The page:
Planning to exercise more or eat fewer sweets in the New Year? If so, you’re taking part in a tradition that stretches back thousands of years. More than 4,000 years ago, the ancient Babylonians celebrated the New Year not in January, but in March, when the spring harvest came in. The festival, called Akitu, lasted twelve days and saw the crowning of a new king, or reaffirmation of loyalty to the old king, should he still sit on the throne. Special rituals also affirmed humanity’s covenant with the gods.
Centuries later, the ancient Romans had similar traditions to ring in their new year, which also originally began in March. In the early days of Rome, the city magistrates’ terms were defined by this New Year’s date. On March 1, the old magistrates would affirm before the Roman Senate that they had performed their duties in accordance with the laws. Then, the New Year’s magistrates would be sworn into office. As the Romans gradually became less warlike, the switch from celebrating the New Year during a month associated with Mars (March) the god of war to one associated with Janus, a god of home and hearth, took place in January. The first half of New Year’s Day in Rome would have been taken up by public ceremonies, oath-taking and temple sacrifices while the second half of the day was for social activities. Citizens would bring each other gifts of honey, pears and other sweets as presents for a "sweet new year".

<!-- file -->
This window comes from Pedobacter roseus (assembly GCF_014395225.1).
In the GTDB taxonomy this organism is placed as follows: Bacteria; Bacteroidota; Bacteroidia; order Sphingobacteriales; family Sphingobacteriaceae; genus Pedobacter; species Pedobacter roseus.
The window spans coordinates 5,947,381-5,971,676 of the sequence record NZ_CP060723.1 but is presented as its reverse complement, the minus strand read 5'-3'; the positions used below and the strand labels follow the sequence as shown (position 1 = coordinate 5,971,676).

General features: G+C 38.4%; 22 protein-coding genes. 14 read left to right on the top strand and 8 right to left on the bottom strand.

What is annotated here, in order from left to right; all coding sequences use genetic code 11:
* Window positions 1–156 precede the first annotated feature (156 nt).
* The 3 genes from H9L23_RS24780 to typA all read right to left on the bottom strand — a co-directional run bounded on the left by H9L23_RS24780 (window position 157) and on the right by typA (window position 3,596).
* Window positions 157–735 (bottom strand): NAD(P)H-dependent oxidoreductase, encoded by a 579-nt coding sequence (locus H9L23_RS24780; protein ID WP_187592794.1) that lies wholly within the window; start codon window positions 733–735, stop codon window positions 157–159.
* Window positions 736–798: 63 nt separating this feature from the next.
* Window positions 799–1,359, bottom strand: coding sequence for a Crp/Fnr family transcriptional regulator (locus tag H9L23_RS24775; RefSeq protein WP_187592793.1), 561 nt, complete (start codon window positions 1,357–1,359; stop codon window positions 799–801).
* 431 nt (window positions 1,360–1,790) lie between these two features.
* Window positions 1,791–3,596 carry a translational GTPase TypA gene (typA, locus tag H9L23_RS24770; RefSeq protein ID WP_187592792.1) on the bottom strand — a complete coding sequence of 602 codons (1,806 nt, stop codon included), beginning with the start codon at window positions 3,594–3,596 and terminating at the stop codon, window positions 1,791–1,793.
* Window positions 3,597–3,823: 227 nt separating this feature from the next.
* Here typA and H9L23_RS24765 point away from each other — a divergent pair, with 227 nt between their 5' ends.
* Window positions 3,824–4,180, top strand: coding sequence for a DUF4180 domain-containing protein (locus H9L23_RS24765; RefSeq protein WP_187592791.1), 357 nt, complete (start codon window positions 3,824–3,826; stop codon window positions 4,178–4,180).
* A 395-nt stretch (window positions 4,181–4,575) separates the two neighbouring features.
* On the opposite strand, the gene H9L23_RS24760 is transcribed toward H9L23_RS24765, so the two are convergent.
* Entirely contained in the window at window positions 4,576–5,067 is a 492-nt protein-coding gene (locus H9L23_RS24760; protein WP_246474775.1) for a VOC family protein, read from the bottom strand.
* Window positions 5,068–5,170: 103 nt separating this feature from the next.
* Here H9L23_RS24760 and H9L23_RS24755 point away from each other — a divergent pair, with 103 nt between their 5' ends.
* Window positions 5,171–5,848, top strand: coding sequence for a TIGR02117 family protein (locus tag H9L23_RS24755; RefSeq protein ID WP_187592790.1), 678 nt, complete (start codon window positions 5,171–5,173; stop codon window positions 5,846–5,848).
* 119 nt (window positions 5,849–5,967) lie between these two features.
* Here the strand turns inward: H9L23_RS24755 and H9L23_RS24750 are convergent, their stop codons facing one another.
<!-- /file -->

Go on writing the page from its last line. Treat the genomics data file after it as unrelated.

There is no direct line from ancient Roman tradition to modern New Year’s resolutions, but the desire to start anew pops up repeatedly in western civilisation. In 1740, John Wesley, the founder of Methodism, invented a new type of church service. These services, called Covenant Renewal Services or watch night services, were held during the Christmas and New Year’s season as an alternative to holiday partying. Today, these services are often held on New Year’s Eve, according to the United Methodist Church. Worshippers sing, pray, reflect on the year and renew their covenant with God.
Today, New Year’s resolutions have become a largely secular tradition, and most people who make them now focus on self-improvement and the most popular resolutions are: losing weight, volunteering more, stopping smoking, eating better, getting out of debt and saving money. Sadly about 88% of those who make a New Year resolution fail so, if you are setting a resolution, then set yourself small, measurable goals and get the support of others!